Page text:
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FDR’s Fireside Chat Radio Broadcast Microphone

FDR's Fireside Chat Radio Broadcast Microphone

FDR’s Fireside Chat Radio Broadcast Microphone

FDR’s Fireside Chat Radio Broadcasts were a series of evening radio addresses given by U.S. President Franklin D. Roosevelt (“FDR”) between 1933 and 1944.

Roosevelt usually made his address from the Diplomatic Reception Room of the White House. He would often begin his talks with the words, “My friends” or “My fellow Americans.”

This RCA Type 50-A microphone with the National Broadcasting Company logos on the top and sides was used for FDR’s Fireside Chat Radio Broadcasts.

Roosevelt spoke with familiarity with millions of Americans about his policies and action regarding the recession, New Deal initiatives, and World War II.

By speaking directly to the people, he was able to quell rumors and explain his policies. His tone and demeanor communicated self-assurance during times of despair and uncertainty.

Roosevelt was an effective communicator, and the fireside chats kept the public on his side throughout his presidency.

FDR’s Fireside Chat Radio Broadcasts were later described as a

“revolutionary experiment with a nascent media platform.”

Roosevelt believed that his administration’s success depended upon a positive dialogue with the electorate. The use of radio for direct appeals was his most important innovation in political communication.

FDR's Fireside Chat Radio Broadcast Microphone

Franklin D. Roosevelt at the White House delivering a national radio address, 11 January 1944

Roosevelt’s opponents had control of most newspapers in the 1930s, and press reports were under their control and involved their negative editorial commentary against his progressive policies. 

Roosevelt appealed directly to radio listeners for help getting his progressive agenda passed. Letters poured in after each of these addresses, which helped pressure legislators to pass measures Roosevelt had proposed.

Roosevelt delivered only 31 addresses during his long presidency resisting those who encouraged him to speak on the radio more frequently. He claimed:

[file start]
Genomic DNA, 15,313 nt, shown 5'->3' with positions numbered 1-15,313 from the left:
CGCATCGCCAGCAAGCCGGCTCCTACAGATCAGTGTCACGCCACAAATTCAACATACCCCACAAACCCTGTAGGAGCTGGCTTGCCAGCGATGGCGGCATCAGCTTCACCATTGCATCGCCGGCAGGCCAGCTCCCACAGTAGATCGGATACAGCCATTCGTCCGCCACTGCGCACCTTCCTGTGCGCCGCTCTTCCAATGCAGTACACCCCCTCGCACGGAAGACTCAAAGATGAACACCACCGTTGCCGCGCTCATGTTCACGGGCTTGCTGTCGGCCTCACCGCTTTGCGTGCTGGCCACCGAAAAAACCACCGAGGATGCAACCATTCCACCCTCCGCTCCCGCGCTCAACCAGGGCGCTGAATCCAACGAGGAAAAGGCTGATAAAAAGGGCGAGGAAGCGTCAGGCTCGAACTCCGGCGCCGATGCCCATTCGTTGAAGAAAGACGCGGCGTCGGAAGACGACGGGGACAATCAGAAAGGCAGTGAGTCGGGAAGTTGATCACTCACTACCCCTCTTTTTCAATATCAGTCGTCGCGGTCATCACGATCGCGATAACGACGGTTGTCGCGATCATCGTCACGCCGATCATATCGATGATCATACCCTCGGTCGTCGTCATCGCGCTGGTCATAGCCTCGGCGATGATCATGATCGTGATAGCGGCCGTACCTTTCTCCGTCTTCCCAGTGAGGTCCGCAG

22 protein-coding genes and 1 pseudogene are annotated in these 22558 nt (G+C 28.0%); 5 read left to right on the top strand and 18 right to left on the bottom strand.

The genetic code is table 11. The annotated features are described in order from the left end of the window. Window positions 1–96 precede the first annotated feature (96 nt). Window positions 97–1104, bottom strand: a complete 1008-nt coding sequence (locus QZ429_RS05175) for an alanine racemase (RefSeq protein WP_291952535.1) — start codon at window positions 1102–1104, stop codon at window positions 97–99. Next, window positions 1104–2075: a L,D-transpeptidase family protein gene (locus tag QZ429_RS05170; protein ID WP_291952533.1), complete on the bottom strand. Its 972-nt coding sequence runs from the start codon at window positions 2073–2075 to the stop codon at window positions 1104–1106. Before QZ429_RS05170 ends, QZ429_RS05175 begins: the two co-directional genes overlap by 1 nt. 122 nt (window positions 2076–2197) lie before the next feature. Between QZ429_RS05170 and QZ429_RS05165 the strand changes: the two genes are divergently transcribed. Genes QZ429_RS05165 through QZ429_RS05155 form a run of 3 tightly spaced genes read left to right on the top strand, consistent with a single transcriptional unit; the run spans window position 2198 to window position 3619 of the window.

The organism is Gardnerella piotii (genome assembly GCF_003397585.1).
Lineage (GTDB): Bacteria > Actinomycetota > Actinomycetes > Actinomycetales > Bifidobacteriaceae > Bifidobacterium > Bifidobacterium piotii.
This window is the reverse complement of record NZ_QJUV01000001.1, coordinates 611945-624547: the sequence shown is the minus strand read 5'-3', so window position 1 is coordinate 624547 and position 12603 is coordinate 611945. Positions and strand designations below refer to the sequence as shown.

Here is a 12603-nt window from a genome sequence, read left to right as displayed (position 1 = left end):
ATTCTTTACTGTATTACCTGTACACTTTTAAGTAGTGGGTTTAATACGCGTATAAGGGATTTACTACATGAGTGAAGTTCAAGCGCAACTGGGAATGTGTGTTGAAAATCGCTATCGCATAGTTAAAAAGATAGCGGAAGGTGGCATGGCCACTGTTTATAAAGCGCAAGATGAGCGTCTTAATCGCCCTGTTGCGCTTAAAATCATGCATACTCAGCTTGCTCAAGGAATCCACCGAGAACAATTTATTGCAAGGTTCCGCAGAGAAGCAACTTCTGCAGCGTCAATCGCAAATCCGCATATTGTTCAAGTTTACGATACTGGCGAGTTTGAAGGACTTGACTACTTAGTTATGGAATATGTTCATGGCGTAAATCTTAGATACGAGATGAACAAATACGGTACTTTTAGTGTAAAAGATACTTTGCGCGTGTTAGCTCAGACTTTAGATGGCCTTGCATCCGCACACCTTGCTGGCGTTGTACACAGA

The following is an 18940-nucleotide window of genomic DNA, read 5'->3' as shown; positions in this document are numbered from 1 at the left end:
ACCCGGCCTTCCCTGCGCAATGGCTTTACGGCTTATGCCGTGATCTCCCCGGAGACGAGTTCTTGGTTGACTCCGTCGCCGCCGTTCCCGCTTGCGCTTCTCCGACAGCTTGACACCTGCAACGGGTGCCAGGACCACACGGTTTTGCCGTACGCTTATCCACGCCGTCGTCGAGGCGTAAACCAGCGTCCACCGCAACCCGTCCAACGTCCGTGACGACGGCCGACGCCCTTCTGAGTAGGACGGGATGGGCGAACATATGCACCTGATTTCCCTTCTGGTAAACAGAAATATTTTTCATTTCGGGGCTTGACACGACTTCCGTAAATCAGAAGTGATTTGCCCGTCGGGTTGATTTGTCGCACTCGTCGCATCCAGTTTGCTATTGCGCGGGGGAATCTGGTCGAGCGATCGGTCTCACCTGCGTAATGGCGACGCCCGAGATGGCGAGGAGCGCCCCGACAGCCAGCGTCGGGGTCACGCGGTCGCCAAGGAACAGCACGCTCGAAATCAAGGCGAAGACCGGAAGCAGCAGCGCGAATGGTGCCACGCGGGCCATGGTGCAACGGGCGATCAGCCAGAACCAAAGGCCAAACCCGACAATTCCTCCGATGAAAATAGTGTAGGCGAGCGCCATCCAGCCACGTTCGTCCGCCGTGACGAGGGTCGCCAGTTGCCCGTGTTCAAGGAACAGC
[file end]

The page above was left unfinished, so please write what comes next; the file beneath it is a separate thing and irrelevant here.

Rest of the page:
“The one thing I dread is that my talks should be so frequent as to lose their effectiveness. … I think we must avoid too much personal leadership—my good friend Winston Churchill has suffered a little from this.”

Roosevelt’s greatest accomplishment was his ability to lead, inspire, and assure Americans through some of the darkest years in the nation’s history.

FDR's Fireside Chat Radio Broadcast Microphone

CBS microphone used by Franklin Roosevelt for his Fireside Chat radio programs in the 1930s

Franklin Delano Roosevelt – FDR

Franklin Delano Roosevelt (1882 – 1945), often referred to by his initials FDR, was the 32nd president of the United States from 1933 until he died in 1945.

A member of the Democratic Party, he won a record four presidential elections. During most of the Great Depression, he directed the federal government, implementing his New Deal domestic agenda in response to the worst economic crisis in U.S. history.

His third and fourth terms were dominated by World War II, which ended shortly after he died in office.

FDR’s Fireside Chat Radio Broadcast Microphone

  • Title:                     FDR’s Fireside Chat Radio Broadcast Microphone
  • Date:                    1930s
  • Material:              copper 
  • Dimensions:         10 1/4 in x 5 7/8 in; 26.035 cm x 14.9225 cm
  • Country:               United States
  • Museum:              National Museum of American History

FDR’s first fireside chat

A Tour of the National Museum of American History

FDR’s Fireside Chat Radio Broadcast Microphone

A Tour of Washington, D.C. Museums

Roosevelt’s Fireside Talk On Religion (1934)


“If civilization is to survive, we must cultivate the science of human relationships – the ability of all peoples, of all kinds, to live together, in the same world at peace.” 
– Franklin D. Roosevelt


Photo Credit: Daderot, CC0, via Wikimedia Commons; Bancroft Gherardi, Frederick L. Rhodes, Public domain, via Wikimedia Commons

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